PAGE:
Updated July 2018

Below you can find information about the adoption assistance benefits that may be available to families who adopt children from Newfoundland and Labrador foster care.

Provincial Contact

Ethel Dempsey
Department of Health and Community Serivces
Children and Youth Services
PO Box 8700
St. John’s, NL A1B 4J6

NACAC Volunteer

Currently, there is no Newfoundland and Labrador volunteer. If you or someone you know would like to volunteer to help families learn more about adoption assistance, please call Josh Kroll at NACAC, 800-470-6665 x15 or e-mail joshk@nacac.org.

What Is Adoption Assistance?

Adoption assistance may be available for children with special needs. Often, assistance is provided to encourage the adoption of special needs children and remove the financial disincentives to adoption for the families. If you have questions, please call the North American Council on Adoptable Children (NACAC) at 651-644-3036 or our subsidy help line at 800-470-6665, or e-mail us at adoption.assistance@nacac.org.

Newfoundland and Ladrador’s Adoption Resources on the Web:

Department of Children, Seniors and Society Adoption Page

Who Is Eligible for Adoption Assistance?

1. Newfoundland and Labrador’s legal definition of special needs is as follows:

A child in the Continuous Custody of a Director of Child, Youth and Family Services who has a special service need or a special placement need which would otherwise prevent adoption and/or he/she has already been approved for an adoption subsidy.

What Supports and Services Are Available?

2. Please list the standard monthly adoption assistance maintenance rate in Newfoundland and Labrador:

The Adoption Subsidy rate is up to the full amount of the in care (Foster Care) rate for these age groups.

Age Rate
0–12 $498.40
13+ $575.80

3. Specialized rates, if available, are based on the extraordinary needs of the child, and/or the additional parenting skill needed to raise the child. If Newfoundland and Labrador offers special allowances over and above the standard rate, the criteria used to define the higher rates are as follows:

The above rates may be increased depending on the needs of the child.

4. In addition to monthly payments, what sort of post-adoption services (respite, counselling, residential treatment, parent training, etc.) are provided? When available, are these services formally specified in the adoption assistance agreement in Newfoundland and Labrador?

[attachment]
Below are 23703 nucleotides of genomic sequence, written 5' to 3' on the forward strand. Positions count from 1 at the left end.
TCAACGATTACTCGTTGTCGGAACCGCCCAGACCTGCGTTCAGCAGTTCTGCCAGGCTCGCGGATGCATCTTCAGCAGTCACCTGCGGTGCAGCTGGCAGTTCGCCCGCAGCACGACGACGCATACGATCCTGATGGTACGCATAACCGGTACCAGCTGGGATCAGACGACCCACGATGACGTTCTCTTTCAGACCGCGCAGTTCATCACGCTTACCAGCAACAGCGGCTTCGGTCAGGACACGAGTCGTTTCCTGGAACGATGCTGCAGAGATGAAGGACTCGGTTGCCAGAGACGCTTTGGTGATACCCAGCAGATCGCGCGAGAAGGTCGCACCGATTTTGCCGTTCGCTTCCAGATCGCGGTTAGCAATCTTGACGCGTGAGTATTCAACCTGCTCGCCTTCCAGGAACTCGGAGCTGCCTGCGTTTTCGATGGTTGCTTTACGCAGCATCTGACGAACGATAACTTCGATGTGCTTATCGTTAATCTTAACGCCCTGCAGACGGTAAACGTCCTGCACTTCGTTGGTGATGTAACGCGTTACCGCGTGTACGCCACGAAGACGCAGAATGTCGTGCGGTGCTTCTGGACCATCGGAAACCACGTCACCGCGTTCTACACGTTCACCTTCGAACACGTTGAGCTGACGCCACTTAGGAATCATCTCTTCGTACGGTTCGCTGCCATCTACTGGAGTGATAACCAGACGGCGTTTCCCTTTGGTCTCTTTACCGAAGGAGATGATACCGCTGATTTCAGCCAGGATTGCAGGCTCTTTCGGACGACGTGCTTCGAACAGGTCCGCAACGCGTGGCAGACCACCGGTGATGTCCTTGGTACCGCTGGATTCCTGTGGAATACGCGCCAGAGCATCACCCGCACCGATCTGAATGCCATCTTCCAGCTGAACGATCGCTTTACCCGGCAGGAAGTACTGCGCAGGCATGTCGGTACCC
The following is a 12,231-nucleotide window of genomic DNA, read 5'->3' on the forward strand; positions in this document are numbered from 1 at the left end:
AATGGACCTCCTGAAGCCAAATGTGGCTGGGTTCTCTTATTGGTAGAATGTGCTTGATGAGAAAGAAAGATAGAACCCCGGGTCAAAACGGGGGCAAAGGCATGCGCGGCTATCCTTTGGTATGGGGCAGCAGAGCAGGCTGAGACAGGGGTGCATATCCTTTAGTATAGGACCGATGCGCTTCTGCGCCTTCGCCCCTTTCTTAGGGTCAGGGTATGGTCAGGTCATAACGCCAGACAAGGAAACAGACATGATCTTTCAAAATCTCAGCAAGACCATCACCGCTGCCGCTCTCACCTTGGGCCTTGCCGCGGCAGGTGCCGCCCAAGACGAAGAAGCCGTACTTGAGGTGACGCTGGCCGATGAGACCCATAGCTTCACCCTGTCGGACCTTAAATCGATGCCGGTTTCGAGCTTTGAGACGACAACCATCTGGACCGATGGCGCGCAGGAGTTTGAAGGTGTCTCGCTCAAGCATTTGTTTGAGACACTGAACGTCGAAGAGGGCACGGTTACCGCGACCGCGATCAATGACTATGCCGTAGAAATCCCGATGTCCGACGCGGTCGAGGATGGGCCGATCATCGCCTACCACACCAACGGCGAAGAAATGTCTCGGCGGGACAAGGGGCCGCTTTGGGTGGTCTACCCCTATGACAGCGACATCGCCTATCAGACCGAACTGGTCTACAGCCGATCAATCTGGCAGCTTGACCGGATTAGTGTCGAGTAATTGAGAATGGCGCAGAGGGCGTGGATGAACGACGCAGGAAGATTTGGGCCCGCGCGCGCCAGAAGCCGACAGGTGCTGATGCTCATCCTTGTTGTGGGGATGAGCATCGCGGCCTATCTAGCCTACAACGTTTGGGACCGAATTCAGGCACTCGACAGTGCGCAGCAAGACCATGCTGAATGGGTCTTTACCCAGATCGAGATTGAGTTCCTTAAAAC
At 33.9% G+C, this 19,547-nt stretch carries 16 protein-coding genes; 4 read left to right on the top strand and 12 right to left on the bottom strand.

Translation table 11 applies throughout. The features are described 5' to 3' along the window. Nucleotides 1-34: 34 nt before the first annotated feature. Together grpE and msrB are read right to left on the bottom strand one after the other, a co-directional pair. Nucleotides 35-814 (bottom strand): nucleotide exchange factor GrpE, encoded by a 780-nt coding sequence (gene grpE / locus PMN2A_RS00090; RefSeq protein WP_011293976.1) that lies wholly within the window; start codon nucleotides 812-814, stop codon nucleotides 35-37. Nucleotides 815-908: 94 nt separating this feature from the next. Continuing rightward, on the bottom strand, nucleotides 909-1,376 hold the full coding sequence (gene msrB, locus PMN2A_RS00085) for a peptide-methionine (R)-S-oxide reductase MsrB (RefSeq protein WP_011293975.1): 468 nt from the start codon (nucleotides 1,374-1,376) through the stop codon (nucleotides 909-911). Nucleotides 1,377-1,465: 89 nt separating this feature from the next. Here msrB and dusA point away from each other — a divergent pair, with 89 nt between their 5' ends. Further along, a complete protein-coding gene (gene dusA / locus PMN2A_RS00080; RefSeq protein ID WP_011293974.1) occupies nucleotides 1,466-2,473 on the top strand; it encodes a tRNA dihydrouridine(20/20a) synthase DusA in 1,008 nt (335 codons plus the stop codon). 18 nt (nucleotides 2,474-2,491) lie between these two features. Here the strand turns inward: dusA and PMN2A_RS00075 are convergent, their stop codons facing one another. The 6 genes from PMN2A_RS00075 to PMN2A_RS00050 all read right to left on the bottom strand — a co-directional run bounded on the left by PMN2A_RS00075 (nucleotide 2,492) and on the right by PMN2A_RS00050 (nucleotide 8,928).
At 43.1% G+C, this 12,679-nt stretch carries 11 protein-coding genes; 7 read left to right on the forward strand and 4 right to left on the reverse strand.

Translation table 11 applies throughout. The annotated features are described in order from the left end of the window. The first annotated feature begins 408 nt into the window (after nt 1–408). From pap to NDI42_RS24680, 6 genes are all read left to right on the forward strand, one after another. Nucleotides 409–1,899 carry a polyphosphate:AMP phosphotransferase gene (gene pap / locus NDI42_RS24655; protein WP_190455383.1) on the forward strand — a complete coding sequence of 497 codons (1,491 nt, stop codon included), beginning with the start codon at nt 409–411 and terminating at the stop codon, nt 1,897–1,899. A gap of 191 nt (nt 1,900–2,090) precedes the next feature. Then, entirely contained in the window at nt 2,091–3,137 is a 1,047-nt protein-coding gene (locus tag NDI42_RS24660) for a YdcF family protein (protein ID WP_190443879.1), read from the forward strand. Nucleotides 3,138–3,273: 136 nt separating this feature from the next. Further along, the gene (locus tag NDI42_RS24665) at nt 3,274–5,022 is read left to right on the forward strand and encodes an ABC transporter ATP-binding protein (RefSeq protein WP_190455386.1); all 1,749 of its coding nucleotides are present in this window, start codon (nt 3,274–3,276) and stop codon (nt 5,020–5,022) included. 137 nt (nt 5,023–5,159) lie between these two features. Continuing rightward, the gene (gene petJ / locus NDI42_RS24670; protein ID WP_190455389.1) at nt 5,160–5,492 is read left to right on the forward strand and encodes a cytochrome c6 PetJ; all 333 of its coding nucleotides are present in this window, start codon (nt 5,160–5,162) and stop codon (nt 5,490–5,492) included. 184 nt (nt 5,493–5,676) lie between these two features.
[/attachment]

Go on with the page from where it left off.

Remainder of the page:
• A medical service related to the child’s diagnosis;
  • A corrective dental or orthodontic service;
  • Equipment that is needed to accommodate a disability;
  • Occupational, speech, hearing, or psychological therapy;
  • Tutorial services outside the school system;
  • Non-subsidized portion of remedial day care costs;
  • Transportation, by the most economical method, to a needed service and assistance with living expenses while there;
  • Family and individual counselling as it relates to the child. These services maybe provided by a social worker employed with a Regional Health Authority;
  • Home modifications to accommodate a disability (interior and/or exterior);
  • Respite services, as it relates to the needs of the child, or
  • Any other special need approved by a director of adoptions.

All services are formally specified in the agreement if they are not available through the Health and Community services system.

5. What medical or dental services are available in Newfoundland and Labrador?

These are covered under the Medical Care Program. If services are required over and above the Universal Medial Care Program, these are covered either by the couple’s personal Medical Insurance or by the Adoption Subsidy agreement. Dental care in the Province is provided up to a child 12 years of age. Personal insurance or the adoption subsidy would apply if there is no coverage under the Provincial Dental Program

6. When my child turns 18, which benefits, if any, are available to our family?